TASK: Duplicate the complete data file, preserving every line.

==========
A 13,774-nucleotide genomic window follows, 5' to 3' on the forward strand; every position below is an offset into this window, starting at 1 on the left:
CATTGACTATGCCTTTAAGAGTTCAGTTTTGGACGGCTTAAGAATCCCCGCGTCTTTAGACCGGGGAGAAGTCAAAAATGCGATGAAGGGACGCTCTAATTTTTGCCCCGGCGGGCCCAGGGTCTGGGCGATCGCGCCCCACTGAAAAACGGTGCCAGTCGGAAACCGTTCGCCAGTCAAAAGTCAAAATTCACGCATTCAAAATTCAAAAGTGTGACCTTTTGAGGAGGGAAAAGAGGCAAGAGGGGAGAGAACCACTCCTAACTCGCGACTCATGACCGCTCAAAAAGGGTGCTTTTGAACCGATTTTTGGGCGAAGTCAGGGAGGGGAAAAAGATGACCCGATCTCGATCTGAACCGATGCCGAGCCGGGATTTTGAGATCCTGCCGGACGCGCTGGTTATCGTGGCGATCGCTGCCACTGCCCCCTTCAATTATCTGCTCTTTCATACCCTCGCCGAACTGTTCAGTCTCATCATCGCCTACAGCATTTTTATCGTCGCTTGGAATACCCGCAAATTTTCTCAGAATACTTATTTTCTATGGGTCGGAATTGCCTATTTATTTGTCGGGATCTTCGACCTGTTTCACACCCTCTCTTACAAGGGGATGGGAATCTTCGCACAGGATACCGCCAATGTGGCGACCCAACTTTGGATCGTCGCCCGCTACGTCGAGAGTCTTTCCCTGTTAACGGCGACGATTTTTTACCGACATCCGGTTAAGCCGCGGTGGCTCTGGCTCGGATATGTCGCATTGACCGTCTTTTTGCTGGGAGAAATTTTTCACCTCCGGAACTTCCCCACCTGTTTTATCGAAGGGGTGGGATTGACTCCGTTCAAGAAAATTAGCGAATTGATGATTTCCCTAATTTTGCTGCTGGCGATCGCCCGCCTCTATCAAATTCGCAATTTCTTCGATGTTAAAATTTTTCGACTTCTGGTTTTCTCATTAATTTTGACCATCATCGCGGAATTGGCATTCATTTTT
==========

A 13,774-nucleotide genomic window follows, 5' to 3' on the forward strand; every position below is an offset into this window, starting at 1 on the left:
CATTGACTATGCCTTTAAGAGTTCAGTTTTGGACGGCTTAAGAATCCCCGCGTCTTTAGACCGGGGAGAAGTCAAAAATGCGATGAAGGGACGCTCTAATTTTTGCCCCGGCGGGCCCAGGGTCTGGGCGATCGCGCCCCACTGAAAAACGGTGCCAGTCGGAAACCGTTCGCCAGTCAAAAGTCAAAATTCACGCATTCAAAATTCAAAAGTGTGACCTTTTGAGGAGGGAAAAGAGGCAAGAGGGGAGAGAACCACTCCTAACTCGCGACTCATGACCGCTCAAAAAGGGTGCTTTTGAACCGATTTTTGGGCGAAGTCAGGGAGGGGAAAAAGATGACCCGATCTCGATCTGAACCGATGCCGAGCCGGGATTTTGAGATCCTGCCGGACGCGCTGGTTATCGTGGCGATCGCTGCCACTGCCCCCTTCAATTATCTGCTCTTTCATACCCTCGCCGAACTGTTCAGTCTCATCATCGCCTACAGCATTTTTATCGTCGCTTGGAATACCCGCAAATTTTCTCAGAATACTTATTTTCTATGGGTCGGAATTGCCTATTTATTTGTCGGGATCTTCGACCTGTTTCACACCCTCTCTTACAAGGGGATGGGAATCTTCGCACAGGATACCGCCAATGTGGCGACCCAACTTTGGATCGTCGCCCGCTACGTCGAGAGTCTTTCCCTGTTAACGGCGACGATTTTTTACCGACATCCGGTTAAGCCGCGGTGGCTCTGGCTCGGATATGTCGCATTGACCGTCTTTTTGCTGGGAGAAATTTTTCACCTCCGGAACTTCCCCACCTGTTTTATCGAAGGGGTGGGATTGACTCCGTTCAAGAAAATTAGCGAATTGATGATTTCCCTAATTTTGCTGCTGGCGATCGCCCGCCTCTATCAAATTCGCAATTTCTTCGATGTTAAAATTTTTCGACTTCTGGTTTTCTCATTAATTTTGACCATCATCGCGGAATTGGCATTCATTTTT